• sayahh says:

      If you’re mailing it to your neighbor, then it’s cheaper to walk over and hand it to them! =D

    • YouDidWhatNow? says:

      I’ve seen cases where Priority Mail was effectively the same cost as 1st class.

      • ecwis says:

        First Class can only be used for packages under 14 oz. Priority Mail is meant for packages over 1 lb. It’s essentially the same service.

        • reishka says:

          So.. what happens to those packages that are between 14oz and 16oz (1 pound)? Do they go to postal purgatory?

        • NothingSound says:

          Actually, First Class Mail becomes Priority Mail after 13 oz. 13.1 – 16 oz are applied the 1 Pound Priority rate. 1.1 Pound = 2 Pound rate and so on and so forth.

    • shof515 says:

      Media Mail takes forever to process at some sorting facilitates. Priority Mail and 1st class parcal mail seems to pretty average with processing and quick delivery. Another thing with media mail, is that the post office workers can open up your package to inspect the contains to ensure it is indeed media and its not they will increase the postage to priority mail. So overall, i think its easier to stick with 1st class mail or priority mail.

      When i sell on ebay, anything less then 13oz gets shipped by 1st class mail and anything over i go with priority mail. I dont use media mail or parcel post due to slower processing and handling it gets from what i read on various forums about it

      • Big Mama Pain says:

        This happened to me; I had a friend mail me some books media mail, and I got a notice that I had to go pick up the package because there was postage due. They had ripped open the envelope (it was in tatters) and determined that books were not media mail and that I owed them an extra $7 for postage….it was weird. I had never had anything shipped media mail, and they treated me like I was some kind of criminal (even though I wasn’t the one who sent the package).

        • Bix says:

          Books are included in “media.” Media Mail replaced book rate.

        • Verdant Pine Trees says:

          Bix is right. You were robbed. Call the 1800 complaint line for USPS. They do want to know about this kind of abuse, and trust me, they do do something about it.

  7. sayahh says:

    “Would you like fries with that?” See? It only took 2 seconds to say that.
    “No. Thanks.” Wow, it took me less than one second to reply.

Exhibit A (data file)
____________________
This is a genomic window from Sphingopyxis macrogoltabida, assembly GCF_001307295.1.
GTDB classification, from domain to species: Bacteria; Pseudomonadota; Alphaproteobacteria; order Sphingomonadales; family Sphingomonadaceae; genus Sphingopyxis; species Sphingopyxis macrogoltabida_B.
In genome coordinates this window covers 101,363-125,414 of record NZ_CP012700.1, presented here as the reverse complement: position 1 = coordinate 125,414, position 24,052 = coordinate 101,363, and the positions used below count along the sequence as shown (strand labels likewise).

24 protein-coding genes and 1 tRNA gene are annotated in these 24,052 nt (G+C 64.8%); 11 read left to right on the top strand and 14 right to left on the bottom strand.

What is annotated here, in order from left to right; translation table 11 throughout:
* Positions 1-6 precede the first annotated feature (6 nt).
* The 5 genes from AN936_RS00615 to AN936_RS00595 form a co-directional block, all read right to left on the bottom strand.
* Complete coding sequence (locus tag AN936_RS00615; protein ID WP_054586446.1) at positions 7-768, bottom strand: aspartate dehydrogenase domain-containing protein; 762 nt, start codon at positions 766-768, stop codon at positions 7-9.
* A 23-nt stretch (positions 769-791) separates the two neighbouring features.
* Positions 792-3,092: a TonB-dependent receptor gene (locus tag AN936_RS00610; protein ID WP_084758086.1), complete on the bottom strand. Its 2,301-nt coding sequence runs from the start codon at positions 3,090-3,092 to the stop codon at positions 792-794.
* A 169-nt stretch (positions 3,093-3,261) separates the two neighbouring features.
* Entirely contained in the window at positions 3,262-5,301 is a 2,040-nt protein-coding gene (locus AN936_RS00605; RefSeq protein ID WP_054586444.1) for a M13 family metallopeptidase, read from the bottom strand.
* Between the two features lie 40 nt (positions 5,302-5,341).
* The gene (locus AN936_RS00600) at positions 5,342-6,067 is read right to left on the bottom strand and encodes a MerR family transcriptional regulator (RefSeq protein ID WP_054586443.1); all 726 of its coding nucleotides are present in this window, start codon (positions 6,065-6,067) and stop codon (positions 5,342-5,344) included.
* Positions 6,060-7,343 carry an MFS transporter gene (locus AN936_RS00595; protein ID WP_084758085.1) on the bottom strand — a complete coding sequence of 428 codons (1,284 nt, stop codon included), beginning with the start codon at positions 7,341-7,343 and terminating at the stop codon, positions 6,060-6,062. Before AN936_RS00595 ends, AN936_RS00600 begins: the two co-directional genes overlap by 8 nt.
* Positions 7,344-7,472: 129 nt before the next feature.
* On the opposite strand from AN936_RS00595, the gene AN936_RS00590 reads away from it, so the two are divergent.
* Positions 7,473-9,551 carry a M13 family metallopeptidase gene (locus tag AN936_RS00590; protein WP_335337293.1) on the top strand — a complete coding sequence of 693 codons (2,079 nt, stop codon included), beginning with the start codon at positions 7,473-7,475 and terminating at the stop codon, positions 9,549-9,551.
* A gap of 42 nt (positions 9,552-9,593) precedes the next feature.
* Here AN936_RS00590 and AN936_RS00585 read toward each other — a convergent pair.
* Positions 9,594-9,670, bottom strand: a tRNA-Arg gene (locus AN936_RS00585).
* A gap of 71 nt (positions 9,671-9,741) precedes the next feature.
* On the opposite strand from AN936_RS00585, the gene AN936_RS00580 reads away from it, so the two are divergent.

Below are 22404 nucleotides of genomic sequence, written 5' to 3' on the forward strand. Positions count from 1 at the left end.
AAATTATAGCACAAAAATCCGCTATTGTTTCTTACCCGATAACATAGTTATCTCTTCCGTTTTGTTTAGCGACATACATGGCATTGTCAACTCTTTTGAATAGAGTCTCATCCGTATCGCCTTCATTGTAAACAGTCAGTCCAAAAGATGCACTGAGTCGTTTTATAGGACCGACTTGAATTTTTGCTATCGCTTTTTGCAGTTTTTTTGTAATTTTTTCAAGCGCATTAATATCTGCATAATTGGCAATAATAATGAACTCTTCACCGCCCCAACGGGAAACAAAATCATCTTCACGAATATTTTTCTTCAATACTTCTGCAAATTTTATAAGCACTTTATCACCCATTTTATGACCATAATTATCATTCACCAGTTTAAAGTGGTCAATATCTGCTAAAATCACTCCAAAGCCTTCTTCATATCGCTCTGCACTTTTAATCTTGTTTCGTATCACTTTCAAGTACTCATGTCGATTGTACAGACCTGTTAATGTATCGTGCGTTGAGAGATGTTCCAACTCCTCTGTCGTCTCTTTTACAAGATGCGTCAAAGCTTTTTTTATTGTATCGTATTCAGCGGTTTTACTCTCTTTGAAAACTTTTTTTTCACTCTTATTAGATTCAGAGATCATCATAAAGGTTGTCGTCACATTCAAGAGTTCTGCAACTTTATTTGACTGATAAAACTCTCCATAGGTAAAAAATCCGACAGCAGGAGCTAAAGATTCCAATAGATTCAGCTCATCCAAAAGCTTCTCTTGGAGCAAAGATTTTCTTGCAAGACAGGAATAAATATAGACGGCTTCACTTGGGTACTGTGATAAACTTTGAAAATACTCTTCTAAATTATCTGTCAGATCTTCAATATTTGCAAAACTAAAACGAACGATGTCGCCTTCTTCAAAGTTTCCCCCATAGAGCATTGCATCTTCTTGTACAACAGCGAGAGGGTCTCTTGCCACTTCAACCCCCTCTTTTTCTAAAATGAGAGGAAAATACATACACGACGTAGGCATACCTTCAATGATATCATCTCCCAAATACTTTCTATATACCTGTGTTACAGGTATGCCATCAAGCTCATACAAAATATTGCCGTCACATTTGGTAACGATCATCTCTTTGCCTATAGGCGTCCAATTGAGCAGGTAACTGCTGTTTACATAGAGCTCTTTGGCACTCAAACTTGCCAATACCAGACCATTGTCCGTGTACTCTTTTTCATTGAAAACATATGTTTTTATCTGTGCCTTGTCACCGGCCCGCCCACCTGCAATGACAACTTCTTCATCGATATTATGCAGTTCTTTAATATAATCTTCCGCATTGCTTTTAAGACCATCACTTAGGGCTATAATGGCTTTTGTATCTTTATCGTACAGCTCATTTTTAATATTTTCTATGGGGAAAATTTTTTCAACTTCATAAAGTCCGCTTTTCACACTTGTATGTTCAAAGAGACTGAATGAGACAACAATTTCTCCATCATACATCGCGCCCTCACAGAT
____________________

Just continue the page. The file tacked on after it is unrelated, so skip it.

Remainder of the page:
It seems to me that the only person holding up the line was the customer. It takes much longer to say “I would like to send this the cheapest way possible. No upsell please.” =P

    Now, if the OP actually took them up on the offer to ship Express, it might keep the USPS afloat and open for business for another day…

    • coren says:

      Ok, so he doesn’t say no upsell, and thus is guaranteed to hear the pitch and also saves about half a second. Much better!

    • 339point4 says:

      Seriously. One second to say, “Would you like express?” and less than one second to say, “No, thanks.”
      I am pretty sure it takes longer to ask for no upsell and a manager. If I were one of the 14 people in line behind this guy, I’d be more annoyed that he had to be a special snowflake and stray from the script than I would by the upsell.

  8. chaesar says:

    Reader Andy sounds like a self-righteous prick. Every business has a script for its employees, and guess what, the part of Customer will be played by you. You are not the exception.

    • dg says:

      Flip this to:

      “USPS sounds like a bunch of self-righteous pricks who ignore their customers’ requests” and you’ve got it right…

      The Customer has the money that the business wants. Piss off the customer at your own peril. Especially when there’s a ton of options for sending items besides the USPS…

  9. PSUSkier says:

    Holy crap! I can’t believe he made you wait in line that extra 3-4 seconds it takes him to say “Would you like to send that Express Mail?” and you to say “no.” That and it took you what I assume is several minutes to transcribe this email to The Consumerist. Snarky comment? Yes. Warranted? Yes, yes, and absolutely yes.

    • SunnyLea says:

      I think 3 or 4 seconds is actually a gross exaggeration,

      • Iblis says:

        Not to mention he isn’t standing there like a manequin for the time he’s asking. They normally start handling the package while askign questions, so no time is really added.

    • TechnoDestructo says:

      3-4 seconds, times however many people were in the line. That is how much time was wasted.

    • bravohotel01 says:

      I think there are anti-anxiety drugs out there that can help calm a person down so that a clerk’s asking “Would you like to send that Express Mail?” would not result in a mild meltdown.

      …just sayin’.

  10. YouDidWhatNow? says:

    No need to rage against the USPS per se…it’s the same as any other retail location.

    Everybody is forcing their cashiers to do upsells. And the employee can either do what he’s told, or get fired.

    What would be interesting would be to see if anyone tracks stats on how often such upsells actually work.

    • SunnyLea says:

      As someone who was once required to ask every last person if they wanted to “supersize” that, I can say that one worked often enough for it to be worth it.

      • YouDidWhatNow? says:

        Yes, but you’re selling french fries. Infinitely more palatable for an upsell than another credit card, for example…

    • TechnoDestructo says: